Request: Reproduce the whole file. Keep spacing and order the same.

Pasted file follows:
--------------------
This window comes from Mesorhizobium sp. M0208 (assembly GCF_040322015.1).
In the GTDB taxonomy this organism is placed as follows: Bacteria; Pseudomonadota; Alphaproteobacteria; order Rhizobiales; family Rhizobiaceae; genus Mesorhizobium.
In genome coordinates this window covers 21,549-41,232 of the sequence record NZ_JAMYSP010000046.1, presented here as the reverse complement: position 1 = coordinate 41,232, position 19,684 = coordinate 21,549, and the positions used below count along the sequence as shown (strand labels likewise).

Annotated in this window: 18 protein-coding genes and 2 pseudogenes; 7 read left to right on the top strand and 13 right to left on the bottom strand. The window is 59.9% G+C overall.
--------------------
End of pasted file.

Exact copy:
This window comes from Mesorhizobium sp. M0208 (assembly GCF_040322015.1).
In the GTDB taxonomy this organism is placed as follows: Bacteria; Pseudomonadota; Alphaproteobacteria; order Rhizobiales; family Rhizobiaceae; genus Mesorhizobium.
In genome coordinates this window covers 21,549-41,232 of the sequence record NZ_JAMYSP010000046.1, presented here as the reverse complement: position 1 = coordinate 41,232, position 19,684 = coordinate 21,549, and the positions used below count along the sequence as shown (strand labels likewise).

Annotated in this window: 18 protein-coding genes and 2 pseudogenes; 7 read left to right on the top strand and 13 right to left on the bottom strand. The window is 59.9% G+C overall.